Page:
Hydroclimate and cryospheric changes in the Russian High Arctic


Contact
Hanno.Meyer [ at ] awi.de

Abstract

The High Arctic is assumed to be the last reserve of a stable cryosphere. Recent publications from the Canadian High Arctic indicate, however, that changes are currently happening much faster than expected, and the future trajectory is unknown. The rate and magnitude of recent climate warming has implications for the stability of ice, especially in the far north. Moreover, air temperatures at unprecedently high levels lead to drastic retreat in sea ice extent, larger and longer ice-free shelf seas, which now may act as a “new Arctic” moisture source with clear impact on the regional hydrological and cryospheric processes. Terrestrial ice (glaciers and ice caps, ice fraction in permafrost) in the high Russian Arctic is expected to change. This terrestrial ice is a freshwater inventory on land or that has been preserved in a stable state for hundreds of years. It contains unique information about past and present climate changes which is stored in the terrestrial ice to be studied, i.e. with stable isotope methods. In this presentation, we focus on the stable hydrogen and oxygen isotopes as a unifying proxy employed for addressing cryospheric, atmospheric, marine and terrestrial research questions In the framework of the Arctic Century 2021 expedition, we addressed the hydroclimate situation of High Arctic Islands, by studying firn/ice cores from three visited ice caps. Here, Windy Ice Dome (WD, Franz-Josef-Land) and Akademii Nauk ice cap (AN, Severnaya Zemlya) have been revisited and cored after more than 20 years, now complementing earlier longer ice cores. The University ice cap (UN, Severnaya Zemlya) has been cored for the first time. Key observations were intensive near-surface melt processes inducing the percolation of meltwater, numerous thick melt layers (reaching up to 80 cm), as well as liquid water in the borehole at AN and UN ice caps complicated drilling. The ice-coring program (5 cores, 27.2 m of core) has been accompanied by snow sampling (N=126) and an extensive hydrological program including 170 sea water samples, 16 terrestrial surface waters and 31 precipitation samples. Moreover, ground ice samples were retrieved from a permafrost exposure at Severnaya Zemlya. The Arctic Century Expedition took place in August/ September 2021 and was jointly organized by the Swiss Polar Institute, the Arctic and Antarctic Research Institute, Russia and the Helmholtz Centre for Ocean Research GEOMAR in Germany.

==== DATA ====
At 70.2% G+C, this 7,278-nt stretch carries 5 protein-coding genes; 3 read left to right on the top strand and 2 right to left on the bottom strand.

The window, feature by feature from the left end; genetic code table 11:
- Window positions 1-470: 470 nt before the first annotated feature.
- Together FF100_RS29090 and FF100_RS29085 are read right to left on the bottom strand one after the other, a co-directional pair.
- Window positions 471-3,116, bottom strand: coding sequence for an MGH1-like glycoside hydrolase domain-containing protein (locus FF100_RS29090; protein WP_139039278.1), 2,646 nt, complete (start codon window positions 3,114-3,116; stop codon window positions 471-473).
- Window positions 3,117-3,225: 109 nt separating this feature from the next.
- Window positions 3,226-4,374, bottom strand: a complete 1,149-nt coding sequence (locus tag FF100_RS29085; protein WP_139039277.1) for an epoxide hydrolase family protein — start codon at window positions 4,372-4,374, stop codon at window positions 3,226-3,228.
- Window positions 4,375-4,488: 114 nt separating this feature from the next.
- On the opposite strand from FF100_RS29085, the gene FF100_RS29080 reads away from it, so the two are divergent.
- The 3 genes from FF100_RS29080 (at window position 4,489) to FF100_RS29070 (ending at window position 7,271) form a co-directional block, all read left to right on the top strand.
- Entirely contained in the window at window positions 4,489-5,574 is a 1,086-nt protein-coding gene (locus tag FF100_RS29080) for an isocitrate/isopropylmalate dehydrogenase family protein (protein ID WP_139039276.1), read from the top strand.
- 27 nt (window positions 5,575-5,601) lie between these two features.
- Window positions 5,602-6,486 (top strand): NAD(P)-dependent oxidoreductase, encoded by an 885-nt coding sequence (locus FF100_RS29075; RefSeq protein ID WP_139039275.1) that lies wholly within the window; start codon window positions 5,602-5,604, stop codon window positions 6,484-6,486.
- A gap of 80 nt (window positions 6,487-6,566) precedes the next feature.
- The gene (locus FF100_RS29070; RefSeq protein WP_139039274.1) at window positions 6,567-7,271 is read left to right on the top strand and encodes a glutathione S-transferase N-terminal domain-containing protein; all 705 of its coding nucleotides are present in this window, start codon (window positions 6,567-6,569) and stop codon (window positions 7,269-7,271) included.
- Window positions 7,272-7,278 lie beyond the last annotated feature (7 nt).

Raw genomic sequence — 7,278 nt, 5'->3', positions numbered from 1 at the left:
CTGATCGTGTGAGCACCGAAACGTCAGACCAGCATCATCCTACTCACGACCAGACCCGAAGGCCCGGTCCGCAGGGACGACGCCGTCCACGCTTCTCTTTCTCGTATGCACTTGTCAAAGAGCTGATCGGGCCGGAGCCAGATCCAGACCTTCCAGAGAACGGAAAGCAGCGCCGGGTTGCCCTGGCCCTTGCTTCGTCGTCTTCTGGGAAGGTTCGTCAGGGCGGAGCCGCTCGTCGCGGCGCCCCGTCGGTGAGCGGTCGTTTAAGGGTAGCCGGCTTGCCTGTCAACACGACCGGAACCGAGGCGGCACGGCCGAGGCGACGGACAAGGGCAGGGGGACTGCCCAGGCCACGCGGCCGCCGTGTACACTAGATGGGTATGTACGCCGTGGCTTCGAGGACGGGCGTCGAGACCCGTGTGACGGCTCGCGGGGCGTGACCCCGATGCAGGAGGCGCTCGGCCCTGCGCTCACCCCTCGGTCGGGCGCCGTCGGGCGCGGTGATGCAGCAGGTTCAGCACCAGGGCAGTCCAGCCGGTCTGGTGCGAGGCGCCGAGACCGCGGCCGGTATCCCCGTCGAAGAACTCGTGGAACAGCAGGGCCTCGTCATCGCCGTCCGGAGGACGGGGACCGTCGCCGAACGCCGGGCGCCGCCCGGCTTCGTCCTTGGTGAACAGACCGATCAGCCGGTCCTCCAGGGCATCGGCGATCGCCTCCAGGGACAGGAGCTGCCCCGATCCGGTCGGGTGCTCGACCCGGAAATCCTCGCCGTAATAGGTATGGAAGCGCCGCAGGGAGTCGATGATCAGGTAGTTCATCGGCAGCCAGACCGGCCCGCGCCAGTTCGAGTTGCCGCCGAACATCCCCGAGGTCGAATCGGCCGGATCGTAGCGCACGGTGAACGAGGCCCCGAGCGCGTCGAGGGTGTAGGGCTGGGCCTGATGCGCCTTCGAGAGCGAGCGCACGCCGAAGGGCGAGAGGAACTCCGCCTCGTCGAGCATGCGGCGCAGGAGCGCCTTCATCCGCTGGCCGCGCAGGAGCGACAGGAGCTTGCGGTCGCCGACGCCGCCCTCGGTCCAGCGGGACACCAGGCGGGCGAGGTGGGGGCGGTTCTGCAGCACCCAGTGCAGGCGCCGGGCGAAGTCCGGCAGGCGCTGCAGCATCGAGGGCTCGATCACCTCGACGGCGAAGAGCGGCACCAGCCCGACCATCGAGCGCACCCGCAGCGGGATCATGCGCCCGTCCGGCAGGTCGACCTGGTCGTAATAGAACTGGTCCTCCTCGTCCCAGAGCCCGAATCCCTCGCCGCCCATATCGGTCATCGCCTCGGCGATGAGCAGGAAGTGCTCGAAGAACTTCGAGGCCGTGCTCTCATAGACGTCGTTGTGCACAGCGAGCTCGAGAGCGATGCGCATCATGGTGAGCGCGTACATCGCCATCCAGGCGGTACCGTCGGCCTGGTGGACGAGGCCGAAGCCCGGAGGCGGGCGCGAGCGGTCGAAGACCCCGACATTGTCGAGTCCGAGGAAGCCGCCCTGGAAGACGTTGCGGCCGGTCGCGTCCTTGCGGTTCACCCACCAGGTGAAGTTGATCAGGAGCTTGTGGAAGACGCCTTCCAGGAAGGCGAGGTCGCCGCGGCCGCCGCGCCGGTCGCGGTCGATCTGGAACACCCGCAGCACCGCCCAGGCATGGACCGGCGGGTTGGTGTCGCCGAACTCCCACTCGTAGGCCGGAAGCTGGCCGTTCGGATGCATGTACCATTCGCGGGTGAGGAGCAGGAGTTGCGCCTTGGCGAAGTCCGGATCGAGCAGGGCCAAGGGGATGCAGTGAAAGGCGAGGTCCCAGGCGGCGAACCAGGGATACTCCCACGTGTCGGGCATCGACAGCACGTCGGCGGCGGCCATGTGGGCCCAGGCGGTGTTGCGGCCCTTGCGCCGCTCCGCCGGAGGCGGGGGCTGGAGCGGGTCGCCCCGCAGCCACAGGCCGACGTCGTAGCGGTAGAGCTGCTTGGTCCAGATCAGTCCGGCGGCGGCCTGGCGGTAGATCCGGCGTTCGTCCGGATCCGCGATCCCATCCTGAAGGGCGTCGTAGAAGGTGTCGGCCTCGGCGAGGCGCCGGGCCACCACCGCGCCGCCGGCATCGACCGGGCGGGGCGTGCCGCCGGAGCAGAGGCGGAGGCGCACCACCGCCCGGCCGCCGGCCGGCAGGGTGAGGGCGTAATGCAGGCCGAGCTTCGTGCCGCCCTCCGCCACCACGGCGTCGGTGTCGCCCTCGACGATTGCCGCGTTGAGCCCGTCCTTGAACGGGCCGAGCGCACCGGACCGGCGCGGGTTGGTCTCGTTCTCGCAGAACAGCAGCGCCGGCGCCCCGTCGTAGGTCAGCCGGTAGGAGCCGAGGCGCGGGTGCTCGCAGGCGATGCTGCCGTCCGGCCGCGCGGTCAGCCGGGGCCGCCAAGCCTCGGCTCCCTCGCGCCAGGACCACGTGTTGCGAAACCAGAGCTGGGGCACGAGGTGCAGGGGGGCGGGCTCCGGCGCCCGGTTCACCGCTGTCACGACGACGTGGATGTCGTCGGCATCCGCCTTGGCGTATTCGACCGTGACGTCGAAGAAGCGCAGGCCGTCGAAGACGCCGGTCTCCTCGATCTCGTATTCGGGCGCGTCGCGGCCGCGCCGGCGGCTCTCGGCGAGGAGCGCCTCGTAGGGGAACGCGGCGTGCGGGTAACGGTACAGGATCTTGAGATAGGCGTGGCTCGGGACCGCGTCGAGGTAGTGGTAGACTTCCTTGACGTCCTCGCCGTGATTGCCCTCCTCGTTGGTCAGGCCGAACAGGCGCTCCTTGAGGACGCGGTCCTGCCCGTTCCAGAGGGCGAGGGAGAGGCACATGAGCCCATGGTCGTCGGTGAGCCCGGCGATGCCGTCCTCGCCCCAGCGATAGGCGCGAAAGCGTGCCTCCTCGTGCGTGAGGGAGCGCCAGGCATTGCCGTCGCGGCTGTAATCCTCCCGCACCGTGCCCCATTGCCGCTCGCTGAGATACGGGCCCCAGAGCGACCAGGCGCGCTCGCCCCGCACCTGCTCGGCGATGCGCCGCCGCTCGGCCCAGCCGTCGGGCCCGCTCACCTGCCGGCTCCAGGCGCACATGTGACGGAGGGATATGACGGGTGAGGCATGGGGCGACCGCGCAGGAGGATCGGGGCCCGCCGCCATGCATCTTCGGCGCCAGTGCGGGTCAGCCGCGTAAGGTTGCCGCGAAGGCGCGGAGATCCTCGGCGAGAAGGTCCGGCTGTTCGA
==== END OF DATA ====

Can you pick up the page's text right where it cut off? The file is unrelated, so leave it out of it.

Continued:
Item Type
Conference (Talk)
Authors
Divisions
Primary Division
Programs
Primary Topic
Helmholtz Cross Cutting Activity (2021-2027)
N/A
Peer revision
Not peer-reviewed
Publication Status
Published
Event Details
8th International Polar Conference, 01 May 2022 - 05 May 2022, Potsdam, Germany.
Eprint ID
56270
Cite as
Meyer, H. , Opel, T. , Tessendorf, T. and Arctic Century, t. (2022): Hydroclimate and cryospheric changes in the Russian High Arctic , 8th International Polar Conference, Potsdam, Germany, 1 May 2022 - 5 May 2022 .


Share

Research Platforms
N/A

Campaigns
N/A


Actions
Edit Item Edit Item